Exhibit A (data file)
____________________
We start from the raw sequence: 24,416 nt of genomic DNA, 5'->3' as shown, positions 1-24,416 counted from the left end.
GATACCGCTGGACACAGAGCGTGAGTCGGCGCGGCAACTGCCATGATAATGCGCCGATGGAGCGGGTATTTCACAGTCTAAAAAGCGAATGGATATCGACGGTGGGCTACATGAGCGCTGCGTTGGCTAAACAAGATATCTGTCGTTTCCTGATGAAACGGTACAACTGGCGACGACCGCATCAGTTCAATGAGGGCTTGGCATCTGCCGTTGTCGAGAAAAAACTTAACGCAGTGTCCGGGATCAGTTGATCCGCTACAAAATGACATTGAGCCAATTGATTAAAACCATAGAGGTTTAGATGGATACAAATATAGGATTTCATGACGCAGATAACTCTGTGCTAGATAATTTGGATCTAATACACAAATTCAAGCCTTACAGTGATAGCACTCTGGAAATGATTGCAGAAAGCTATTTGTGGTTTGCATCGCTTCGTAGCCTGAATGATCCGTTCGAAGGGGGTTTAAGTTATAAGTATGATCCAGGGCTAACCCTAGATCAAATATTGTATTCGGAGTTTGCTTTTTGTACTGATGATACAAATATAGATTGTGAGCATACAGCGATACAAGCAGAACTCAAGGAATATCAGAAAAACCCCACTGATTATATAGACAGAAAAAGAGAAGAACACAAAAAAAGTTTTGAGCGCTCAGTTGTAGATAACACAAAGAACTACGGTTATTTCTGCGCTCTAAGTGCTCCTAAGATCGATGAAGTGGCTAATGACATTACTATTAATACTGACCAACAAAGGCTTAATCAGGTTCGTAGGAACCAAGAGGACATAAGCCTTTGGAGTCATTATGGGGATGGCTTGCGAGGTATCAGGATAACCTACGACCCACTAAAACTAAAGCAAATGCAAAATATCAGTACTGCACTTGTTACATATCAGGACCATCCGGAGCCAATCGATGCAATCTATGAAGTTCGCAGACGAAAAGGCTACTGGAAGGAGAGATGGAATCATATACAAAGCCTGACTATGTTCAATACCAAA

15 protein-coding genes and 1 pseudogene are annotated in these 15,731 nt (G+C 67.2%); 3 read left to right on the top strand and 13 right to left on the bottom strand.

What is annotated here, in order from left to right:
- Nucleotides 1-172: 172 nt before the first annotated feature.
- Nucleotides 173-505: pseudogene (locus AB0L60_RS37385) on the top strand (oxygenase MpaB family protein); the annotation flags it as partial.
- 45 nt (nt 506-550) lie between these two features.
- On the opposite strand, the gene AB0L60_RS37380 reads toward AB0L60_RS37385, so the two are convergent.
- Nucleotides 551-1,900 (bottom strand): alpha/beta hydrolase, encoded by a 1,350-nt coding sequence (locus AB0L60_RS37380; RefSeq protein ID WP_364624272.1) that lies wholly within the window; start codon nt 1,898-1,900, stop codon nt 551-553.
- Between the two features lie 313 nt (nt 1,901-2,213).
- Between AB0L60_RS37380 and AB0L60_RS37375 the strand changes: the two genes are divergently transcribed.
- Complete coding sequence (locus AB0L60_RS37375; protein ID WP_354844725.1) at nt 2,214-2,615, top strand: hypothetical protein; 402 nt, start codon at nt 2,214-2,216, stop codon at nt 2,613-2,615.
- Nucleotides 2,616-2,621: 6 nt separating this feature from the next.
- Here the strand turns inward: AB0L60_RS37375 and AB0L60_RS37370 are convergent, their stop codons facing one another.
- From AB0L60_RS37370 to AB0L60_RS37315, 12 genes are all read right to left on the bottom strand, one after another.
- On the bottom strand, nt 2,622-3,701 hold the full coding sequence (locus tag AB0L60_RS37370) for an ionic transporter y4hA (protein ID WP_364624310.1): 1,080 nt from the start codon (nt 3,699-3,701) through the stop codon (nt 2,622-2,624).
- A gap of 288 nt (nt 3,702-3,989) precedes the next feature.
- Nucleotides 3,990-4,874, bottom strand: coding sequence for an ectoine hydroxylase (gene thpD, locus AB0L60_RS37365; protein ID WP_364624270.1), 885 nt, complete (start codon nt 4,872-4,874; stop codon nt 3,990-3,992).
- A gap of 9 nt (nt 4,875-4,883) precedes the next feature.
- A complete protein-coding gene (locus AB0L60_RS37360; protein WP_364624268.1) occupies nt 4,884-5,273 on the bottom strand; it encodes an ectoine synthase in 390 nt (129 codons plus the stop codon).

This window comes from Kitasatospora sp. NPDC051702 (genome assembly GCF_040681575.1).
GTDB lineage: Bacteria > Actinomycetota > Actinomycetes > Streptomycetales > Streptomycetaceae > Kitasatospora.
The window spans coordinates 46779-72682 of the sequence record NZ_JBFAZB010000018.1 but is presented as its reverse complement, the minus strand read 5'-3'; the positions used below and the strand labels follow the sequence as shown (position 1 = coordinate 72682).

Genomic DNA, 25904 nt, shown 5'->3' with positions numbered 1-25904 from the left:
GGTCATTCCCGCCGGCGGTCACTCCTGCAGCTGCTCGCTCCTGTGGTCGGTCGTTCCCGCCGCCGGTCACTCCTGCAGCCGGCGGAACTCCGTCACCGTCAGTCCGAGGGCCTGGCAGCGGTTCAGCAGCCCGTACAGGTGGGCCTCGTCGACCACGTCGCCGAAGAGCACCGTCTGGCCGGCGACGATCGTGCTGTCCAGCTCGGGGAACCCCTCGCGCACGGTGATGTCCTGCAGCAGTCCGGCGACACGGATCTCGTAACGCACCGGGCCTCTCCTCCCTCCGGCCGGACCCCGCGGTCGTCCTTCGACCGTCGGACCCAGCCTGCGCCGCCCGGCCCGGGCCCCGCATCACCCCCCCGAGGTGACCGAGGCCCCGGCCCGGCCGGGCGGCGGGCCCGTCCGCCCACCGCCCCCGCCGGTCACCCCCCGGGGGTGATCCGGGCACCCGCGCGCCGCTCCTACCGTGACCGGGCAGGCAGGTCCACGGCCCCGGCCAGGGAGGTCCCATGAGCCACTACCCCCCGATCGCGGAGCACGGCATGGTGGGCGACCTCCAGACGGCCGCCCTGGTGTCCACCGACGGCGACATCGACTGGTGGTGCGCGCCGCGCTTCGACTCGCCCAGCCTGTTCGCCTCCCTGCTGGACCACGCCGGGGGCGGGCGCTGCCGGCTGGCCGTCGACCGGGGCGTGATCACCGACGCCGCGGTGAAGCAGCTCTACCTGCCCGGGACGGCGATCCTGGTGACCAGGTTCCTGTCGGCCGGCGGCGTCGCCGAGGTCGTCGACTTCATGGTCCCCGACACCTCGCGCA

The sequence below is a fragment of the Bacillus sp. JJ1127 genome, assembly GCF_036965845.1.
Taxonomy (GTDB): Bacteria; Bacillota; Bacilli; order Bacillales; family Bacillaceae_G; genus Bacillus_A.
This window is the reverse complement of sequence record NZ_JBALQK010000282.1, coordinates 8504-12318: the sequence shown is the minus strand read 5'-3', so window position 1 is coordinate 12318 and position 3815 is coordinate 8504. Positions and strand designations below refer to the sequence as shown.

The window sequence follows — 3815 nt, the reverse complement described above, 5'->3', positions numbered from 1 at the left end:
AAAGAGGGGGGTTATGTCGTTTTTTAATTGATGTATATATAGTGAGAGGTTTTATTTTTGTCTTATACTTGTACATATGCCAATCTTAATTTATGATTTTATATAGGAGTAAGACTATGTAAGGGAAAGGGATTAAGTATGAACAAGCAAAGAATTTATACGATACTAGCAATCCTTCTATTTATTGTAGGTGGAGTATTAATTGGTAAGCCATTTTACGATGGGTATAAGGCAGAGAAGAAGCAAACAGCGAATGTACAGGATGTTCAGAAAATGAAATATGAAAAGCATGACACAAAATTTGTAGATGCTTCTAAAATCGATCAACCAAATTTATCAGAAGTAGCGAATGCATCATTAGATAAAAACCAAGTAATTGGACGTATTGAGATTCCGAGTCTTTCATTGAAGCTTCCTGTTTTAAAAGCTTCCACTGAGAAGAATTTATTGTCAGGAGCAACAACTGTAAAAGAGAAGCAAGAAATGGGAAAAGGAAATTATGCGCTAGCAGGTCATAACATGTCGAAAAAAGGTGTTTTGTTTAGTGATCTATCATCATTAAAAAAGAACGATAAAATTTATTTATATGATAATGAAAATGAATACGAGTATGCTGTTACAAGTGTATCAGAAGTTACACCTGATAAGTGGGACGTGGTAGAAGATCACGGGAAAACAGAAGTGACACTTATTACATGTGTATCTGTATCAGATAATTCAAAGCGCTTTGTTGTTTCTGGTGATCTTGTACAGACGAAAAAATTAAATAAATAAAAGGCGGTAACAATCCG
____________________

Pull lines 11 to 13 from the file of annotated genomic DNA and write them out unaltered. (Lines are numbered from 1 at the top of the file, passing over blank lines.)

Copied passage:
- Between AB0L60_RS37380 and AB0L60_RS37375 the strand changes: the two genes are divergently transcribed.
- Complete coding sequence (locus AB0L60_RS37375; protein ID WP_354844725.1) at nt 2,214-2,615, top strand: hypothetical protein; 402 nt, start codon at nt 2,214-2,216, stop codon at nt 2,613-2,615.
- Nucleotides 2,616-2,621: 6 nt separating this feature from the next.